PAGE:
Carnival Corp. and its subsidiary Princess Cruise Lines has been ordered to pay $20 million for environmental violations just two years after it paid $40 million for dumping oil-contaminated waste into the ocean, the largest penalty of its kind at the time.
The U.S. Department of Justice ordered Carnival to pay a $20 million criminal penalty for dumping plastic and other waste overboard, and said it will be subject to enhanced supervision after admitting to violations of probation attributable to senior Carnival management in a 2016 case.
“Princess was convicted and sentenced in April 2017, after pleading guilty to felony charges stemming from its deliberate dumping of oil-contaminated waste from one of its vessels and intentional acts to cover it up,” the department said in a statement.
“While serving 5 years of probation, all Carnival related cruise lines vessels eligible to trade in U.S. ports were required to comply with a court approved and supervised environmental compliance plan, including audits by an independent company and oversight by a court appointed monitor,” it said.
Carnival admitted it was guilty of committing six probation violations. Two of these violations involved the company interfering with the court’s supervision of probation by sending undisclosed teams to ships to prepare them for the independent inspections required during probation.
“When this was first discovered in December 2017, U.S. District Court Judge Patricia Seitz directed that the practice cease and ordered additional inspections as a consequence,” the Department of Justice said in a statement released late Monday. “However, without seeking court approval, a second undisclosed program was started shortly thereafter.”
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The revised sentence imposed by Judge Seitz also requires that Princess Cruise Lines remain on probation for three years.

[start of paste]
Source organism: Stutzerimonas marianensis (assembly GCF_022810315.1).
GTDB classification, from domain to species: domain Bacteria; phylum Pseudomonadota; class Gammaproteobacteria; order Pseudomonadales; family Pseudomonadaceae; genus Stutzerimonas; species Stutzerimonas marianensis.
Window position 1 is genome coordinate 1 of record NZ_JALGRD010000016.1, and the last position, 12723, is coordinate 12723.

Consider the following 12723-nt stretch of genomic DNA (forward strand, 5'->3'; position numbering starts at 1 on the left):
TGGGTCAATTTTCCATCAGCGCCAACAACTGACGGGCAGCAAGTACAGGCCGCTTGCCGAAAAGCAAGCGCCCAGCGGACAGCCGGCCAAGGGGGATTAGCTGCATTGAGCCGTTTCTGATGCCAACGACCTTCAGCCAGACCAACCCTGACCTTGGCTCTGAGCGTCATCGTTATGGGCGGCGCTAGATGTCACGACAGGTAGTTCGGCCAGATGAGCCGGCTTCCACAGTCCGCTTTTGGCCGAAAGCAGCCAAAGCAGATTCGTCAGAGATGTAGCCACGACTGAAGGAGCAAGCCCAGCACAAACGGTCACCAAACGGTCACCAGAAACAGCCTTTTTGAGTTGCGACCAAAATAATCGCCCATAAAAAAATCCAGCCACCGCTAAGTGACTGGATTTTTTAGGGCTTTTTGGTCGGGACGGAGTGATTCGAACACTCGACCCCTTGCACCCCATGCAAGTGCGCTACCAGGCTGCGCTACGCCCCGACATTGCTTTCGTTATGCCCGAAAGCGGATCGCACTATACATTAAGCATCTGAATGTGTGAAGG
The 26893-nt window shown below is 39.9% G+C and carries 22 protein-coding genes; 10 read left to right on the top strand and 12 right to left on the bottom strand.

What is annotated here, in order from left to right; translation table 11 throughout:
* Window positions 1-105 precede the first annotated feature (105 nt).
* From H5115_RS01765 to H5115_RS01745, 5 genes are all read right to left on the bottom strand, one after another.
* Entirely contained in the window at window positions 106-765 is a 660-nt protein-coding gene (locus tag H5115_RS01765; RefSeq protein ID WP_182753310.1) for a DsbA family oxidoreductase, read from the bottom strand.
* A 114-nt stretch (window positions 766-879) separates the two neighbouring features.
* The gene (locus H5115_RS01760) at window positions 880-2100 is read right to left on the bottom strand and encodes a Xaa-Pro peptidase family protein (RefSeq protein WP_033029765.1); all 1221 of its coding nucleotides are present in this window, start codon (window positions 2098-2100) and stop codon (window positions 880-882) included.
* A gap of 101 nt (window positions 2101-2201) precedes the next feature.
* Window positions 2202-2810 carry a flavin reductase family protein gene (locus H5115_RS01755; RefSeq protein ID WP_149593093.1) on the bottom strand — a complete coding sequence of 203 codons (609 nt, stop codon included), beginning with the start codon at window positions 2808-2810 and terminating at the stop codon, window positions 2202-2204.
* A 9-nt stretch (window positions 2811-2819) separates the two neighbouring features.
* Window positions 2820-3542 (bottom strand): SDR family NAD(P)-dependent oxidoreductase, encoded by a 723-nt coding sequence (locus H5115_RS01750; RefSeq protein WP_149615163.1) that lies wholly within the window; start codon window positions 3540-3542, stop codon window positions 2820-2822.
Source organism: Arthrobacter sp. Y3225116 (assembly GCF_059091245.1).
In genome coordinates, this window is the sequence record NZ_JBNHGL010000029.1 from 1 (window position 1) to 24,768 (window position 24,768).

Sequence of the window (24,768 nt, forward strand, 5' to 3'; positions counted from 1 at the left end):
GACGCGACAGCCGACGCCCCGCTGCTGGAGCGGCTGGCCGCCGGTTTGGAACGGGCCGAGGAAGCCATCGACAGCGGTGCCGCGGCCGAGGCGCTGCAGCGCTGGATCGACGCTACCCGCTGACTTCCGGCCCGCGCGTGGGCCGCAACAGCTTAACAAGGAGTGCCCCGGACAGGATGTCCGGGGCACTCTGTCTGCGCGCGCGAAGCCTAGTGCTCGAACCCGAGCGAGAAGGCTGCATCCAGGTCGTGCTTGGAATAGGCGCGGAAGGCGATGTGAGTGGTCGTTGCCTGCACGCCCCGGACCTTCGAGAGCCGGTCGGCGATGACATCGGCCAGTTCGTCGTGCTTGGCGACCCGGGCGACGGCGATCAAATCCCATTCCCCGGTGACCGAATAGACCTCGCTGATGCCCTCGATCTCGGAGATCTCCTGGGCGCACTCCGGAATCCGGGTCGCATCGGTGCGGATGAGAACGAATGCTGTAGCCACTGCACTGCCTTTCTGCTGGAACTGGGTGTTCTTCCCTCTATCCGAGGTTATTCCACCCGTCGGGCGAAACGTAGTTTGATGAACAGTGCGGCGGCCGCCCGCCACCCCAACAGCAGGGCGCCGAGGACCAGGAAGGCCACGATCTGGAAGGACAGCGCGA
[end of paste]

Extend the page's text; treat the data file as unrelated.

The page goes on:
“Carnival sought to avoid the discovery of problems during the audits rather than learn from them. Carnival’s deliberate deception undermined the court’s supervision of probation,” said Assistant Attorney General Jeffrey Bossert Clark for the Justice Department’s Environment and Natural Resources Division.
“A corporation is responsible to its shareholders and board of directors to be profitable, but not by breaking the law and destroying the very environment in which it navigates for profit,” said U.S. Attorney Ariana Fajardo Orshan for the Southern District of Florida.
“Carnival’s failure to comply with the terms of its probation and later, its attempt to drown its deceit goes against the fiber of corporate compliance,” she added. “The Office of Probation and the Court Appointed Monitor are to be commended for their attention to this matter.”
Carnival Corp. was not immediately available for comment. However, NPR reported that Carnival CEO Arnold Donald told the judge in the case, “I sincerely regret these mistakes. I do take responsibility for the problems we had. I’m extremely personally disappointed we have them. I am personally committed to achieve best in class for compliance.”
Carnival must also issue a statement to all employees in which Carnival’s CEO accepts management’s responsibility for the probation violations, appoint a new corporate compliance officer, create an executive compliance committee across all cruise lines, and pay up to $10 million per day if it does not meet deadlines for submitting and implementing needed changes to its corporate structure.
Carnival reported $18.8 billion in revenue in 2018, according to its most recent annual report.
The cruise line must also “make major changes in how the company uses and disposes of plastic and other non-food waste to urgently address a problem on multiple vessels concerning illegal discharges of plastic mixed with other garbage,” the Justice Department said.
Shares of Carnival are up 6% year-to-date. The Dow Jones Industrial Average is up nearly 9% during the same time period, while the S&P 500 is up 12%.